I’ve got it easier than a lot of people, but that doesn’t mean things are easy. I’m not even sure that easy exists right now. In considering my posture towards the current reality, generally I feel like a public optimist but a private pessimist. Neither attitude is inauthentic.
Sometimes I marvel at the opportunity for social reforms that could result from attending to the issues that made us so vulnerable to this pandemic. Within minutes though, I whiplash to my much darker imaginings of what the economic and psychological fallout could be after we have communally endured what is necessary in order to survive this public health emergency. Of course, I cannot begin to guess which configuration of my hopes, fears, and unimagined eventualities will finally come to pass.
I appreciate those struggling heroically to project good cheer above all, but I want all of you reading this to know that I also share in some portion of your darker anxieties, frustrations, and difficulties even though I am fortunate to be secure in my physical well-being.
My mood at this moment in history is captured for me by the words that the Irish author Samuel Beckett wrote for his novel The Unnamable: “You must go on. I can’t go on. I’ll go on.” To me, the sentiment conveyed is not despair, but rather heavy and laborious hope. Because what choice have we but to soldier forward? Every day brings a new insight or policy that prevents us from knowing where we are truly headed. Ours may simply be to find the next step.
Last week I wrote naively about the importance of visiting the occasional friend in the midst of cancelled meetings and home offices. Now we are sheltered in place and needing to make do with Skype and telephone.
I’d committed more than a month ago to train for a 10k run as a fundraiser to benefit the Marist Brothers’ Center at Esopus. When the scheduled run got cancelled, I decided to continue my training regardless—after all, why should I let reality interfere with my personal goals? Now I’ve hurt my foot. Hopefully it is short-lived.
This week I took advantage of the blessed opportunity to help in the parish food pantry at St. Frances of Rome here in the Bronx to benefit some of those far more vulnerable than myself. The opportunity to do physical work around other people for a purpose that justified the risk exposure was a bright spot in a challenging week. If I correctly understand though, most of the regular volunteers will be advised to no longer leave their homes after this weekend due to state government guidelines restricting the movements of the elderly and frail of health. Can the food pantry even continue to operate? Will younger (and new) volunteers need to assume a new level of responsibility to ensure continued operation?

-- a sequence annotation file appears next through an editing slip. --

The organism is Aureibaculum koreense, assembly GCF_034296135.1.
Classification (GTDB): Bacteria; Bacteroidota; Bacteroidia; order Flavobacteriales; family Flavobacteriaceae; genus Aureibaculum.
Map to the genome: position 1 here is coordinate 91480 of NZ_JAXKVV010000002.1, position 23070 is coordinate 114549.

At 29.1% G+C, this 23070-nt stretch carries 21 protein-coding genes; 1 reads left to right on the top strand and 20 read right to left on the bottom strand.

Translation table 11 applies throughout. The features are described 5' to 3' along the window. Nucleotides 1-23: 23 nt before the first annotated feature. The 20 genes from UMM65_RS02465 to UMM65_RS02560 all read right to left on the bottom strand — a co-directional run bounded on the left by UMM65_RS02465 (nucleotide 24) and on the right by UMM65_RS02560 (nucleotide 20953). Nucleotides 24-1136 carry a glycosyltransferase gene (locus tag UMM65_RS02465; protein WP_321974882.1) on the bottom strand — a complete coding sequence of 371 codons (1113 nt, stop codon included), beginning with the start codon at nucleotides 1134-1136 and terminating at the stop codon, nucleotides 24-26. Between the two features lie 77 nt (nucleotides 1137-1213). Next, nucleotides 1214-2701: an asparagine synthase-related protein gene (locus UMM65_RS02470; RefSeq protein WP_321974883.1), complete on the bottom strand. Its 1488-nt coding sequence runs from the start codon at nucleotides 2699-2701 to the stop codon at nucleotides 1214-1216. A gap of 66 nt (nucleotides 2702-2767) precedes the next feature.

Through all the uncertainty, I think I have managed to maintain an ambiguous trust in God. On some level I know that we will be ok when all this is through, but I just don’t know what “ok” means in this context. Also, just because I trust God doesn’t mean I don’t feel hurt or angry at God over all this. When listening to a psalm today about God’s tender compassion, I noticed my jaw clenching. Whatever I’m feeling though, I know that God can take it. Some conflict is inevitable in our most intense human relationships—why wouldn’t this be true in our relationship with God as well?
Right now, there is nothing left but to move forward.
Announcement: I have recognized that my ability to sustain a weekly blog like this is drawing to a close. However, I also recognize that some readers have come to appreciate these writings as part of their routine. Therefore, I am inviting people to consider contributing as guest authors, perhaps even on a regular basis. Please contact me if you are interested in helping out. With combined effort, we can continue to keep this reflection series a monthly feature while benefiting from more diverse insights and experiences.
This week’s ‘ear candy’ is a true pick-me-up Gospel number. “Better” reassures us that it will get better because God is in control. It is upbeat and catchy, and I hope you enjoy it. The “brain food” is a reflection on the witness offered by heroic Catholic sisters in Philadelphia who responded to the needs presented by the 1918 flu epidemic.
Ear Candy: “Better” by Hezekiah Walker
Brain Food: “We Should All Be More Like the Nuns of 1918” by Kiley Bense
Come back next Saturday for a new post!